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Publication Type
Journal Article
UWI Author(s)
Author, Analytic
Serjeant, Graham R.; Look-Loy, L.; Crowtler, M.; Hambleton, Ian R.; Thame, Minerva M.
Author Affiliation, Ana.
Department of Obstetrics, Gynaecology and Child Health
Article Title
The Outcome of Pregnancy in Homozygous Sickle Cell Disease: Observations from the Jamaican Cohort
Medium Designator
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Journal Title
Journal of Obstetrics and Gynaecology
Translated Title
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Reprint Status
Refereed
Date of Publication
2004
Volume ID
103
Issue ID
6
Page(s)
1278-1285
Language
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Location/URL
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ISSN
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Notes
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Abstract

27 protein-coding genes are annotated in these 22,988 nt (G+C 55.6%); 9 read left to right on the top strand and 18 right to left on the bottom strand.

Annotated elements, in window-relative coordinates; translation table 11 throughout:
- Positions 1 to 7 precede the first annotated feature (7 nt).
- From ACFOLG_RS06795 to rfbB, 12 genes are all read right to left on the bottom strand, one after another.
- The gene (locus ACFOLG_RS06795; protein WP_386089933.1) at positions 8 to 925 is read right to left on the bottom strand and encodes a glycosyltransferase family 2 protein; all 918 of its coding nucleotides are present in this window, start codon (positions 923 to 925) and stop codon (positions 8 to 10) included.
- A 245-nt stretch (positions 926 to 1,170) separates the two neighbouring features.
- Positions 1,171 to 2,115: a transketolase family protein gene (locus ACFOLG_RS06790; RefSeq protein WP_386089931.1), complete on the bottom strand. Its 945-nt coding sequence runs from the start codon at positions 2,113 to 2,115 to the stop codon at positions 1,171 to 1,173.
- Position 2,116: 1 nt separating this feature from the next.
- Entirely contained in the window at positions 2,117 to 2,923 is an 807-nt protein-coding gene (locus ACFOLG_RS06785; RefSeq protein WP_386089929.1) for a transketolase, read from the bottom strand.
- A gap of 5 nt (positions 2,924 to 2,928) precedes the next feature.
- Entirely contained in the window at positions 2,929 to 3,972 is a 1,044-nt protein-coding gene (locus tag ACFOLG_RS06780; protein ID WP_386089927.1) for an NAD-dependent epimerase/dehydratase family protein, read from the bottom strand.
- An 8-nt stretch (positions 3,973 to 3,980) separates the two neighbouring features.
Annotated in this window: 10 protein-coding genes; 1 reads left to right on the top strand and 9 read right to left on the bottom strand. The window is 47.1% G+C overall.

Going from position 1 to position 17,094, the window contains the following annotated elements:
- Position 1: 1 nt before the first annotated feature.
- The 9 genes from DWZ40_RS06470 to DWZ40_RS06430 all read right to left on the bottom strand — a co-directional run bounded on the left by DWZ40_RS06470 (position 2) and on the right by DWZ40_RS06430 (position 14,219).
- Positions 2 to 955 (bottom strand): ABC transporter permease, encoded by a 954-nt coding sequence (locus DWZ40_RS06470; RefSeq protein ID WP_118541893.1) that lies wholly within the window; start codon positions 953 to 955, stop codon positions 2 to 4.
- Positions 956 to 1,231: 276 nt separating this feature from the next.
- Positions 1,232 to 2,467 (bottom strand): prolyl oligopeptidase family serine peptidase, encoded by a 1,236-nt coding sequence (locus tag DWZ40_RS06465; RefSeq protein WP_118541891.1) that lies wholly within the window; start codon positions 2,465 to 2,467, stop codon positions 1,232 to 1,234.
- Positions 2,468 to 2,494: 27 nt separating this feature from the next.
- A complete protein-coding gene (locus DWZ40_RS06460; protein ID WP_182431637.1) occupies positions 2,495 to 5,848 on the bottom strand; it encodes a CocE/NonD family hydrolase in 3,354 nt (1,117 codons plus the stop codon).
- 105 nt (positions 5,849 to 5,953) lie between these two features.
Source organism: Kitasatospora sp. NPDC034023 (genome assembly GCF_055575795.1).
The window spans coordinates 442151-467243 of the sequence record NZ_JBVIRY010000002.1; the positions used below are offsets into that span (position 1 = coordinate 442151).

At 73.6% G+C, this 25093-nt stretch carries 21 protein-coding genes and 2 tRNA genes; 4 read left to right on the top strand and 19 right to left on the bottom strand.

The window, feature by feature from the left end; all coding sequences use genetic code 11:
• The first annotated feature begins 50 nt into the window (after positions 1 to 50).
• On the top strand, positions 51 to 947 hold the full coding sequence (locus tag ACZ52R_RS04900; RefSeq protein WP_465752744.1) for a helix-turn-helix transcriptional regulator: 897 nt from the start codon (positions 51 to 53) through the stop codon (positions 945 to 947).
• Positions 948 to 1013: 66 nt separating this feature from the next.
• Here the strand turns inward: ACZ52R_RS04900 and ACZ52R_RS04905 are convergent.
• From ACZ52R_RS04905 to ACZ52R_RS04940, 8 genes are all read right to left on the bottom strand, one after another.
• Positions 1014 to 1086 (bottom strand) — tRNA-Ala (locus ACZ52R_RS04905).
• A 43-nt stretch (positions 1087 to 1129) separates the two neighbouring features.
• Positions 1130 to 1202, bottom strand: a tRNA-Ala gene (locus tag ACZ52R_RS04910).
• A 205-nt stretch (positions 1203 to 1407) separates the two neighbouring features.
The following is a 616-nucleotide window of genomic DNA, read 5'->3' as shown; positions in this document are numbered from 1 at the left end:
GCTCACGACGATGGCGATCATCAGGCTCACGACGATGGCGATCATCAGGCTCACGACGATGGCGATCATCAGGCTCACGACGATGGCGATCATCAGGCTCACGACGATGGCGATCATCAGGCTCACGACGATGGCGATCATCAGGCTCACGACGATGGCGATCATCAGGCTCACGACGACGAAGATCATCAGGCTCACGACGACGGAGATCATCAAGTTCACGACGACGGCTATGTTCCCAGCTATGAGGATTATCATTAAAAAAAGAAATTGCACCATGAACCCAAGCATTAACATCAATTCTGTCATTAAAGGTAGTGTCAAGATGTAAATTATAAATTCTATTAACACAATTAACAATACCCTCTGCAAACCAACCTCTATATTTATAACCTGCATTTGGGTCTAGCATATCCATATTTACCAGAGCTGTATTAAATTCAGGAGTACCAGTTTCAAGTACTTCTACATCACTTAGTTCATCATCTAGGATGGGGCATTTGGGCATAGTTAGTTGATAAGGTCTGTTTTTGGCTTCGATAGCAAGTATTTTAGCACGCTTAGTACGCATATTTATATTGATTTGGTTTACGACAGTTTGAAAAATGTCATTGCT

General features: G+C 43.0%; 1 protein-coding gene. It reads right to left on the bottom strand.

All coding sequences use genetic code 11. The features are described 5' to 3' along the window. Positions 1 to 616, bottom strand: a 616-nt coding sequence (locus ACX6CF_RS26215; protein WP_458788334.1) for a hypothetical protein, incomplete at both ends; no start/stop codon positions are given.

Objective: Previous reports on pregnancy in homozygous sickle cell (SS) disease are biased by hospital-based, more severely affected subjects and may have underestimated recurrent early pregnancy losses. We report pregnancy outcome in a representative sample of SS subjects subsequently referred to as 'subjects' or 'sickle cell subjects,' and matched normal controls followed from birth. Methods: The outcomes of 94 pregnancies in 52 subjects and 157 pregnancies in 68 controls followed in a cohort study from birth are presented. Outcome measures included the age at menarche, interval to first pregnancy, outcome of pregnancy, and maternal complications. Possible predictors of low birth weight are assessed. Outcomes were compared by the Kaplan-Meier analysis for interval to first pregnancy and by Student t test, chi(2) test, or Fisher exact test, as appropriate. Correction was made for multiple testing, and multiple linear regression was used for analysis of birth weight. Results: Compared with controls, SS subjects had later menarche (median age 15.4 versus 13.0 years) and first pregnancy (median age 23.7 versus 20.1 years), and more spontaneous abortions (36% versus 10%). Babies of SS subjects had a lower gestational age (P <.001) and lower birth weight (P <.001), the latter being significantly affected by sickle-related events in pregnancy. There was no difference in pregnancy-induced hypertension, preeclampsia, or antepartum or postpartum hemorrhage, but a retained placenta was marginally more common in SS subjects (Fisher exact test, P =.007 after adjustment for multiple testing). Two SS subjects died, a mortality rate of 2.1%. Conclusion: The increased fetal loss and maternal morbidity in mothers with homozygous sickle cell disease is confirmed. Level of Evidence: II-2....
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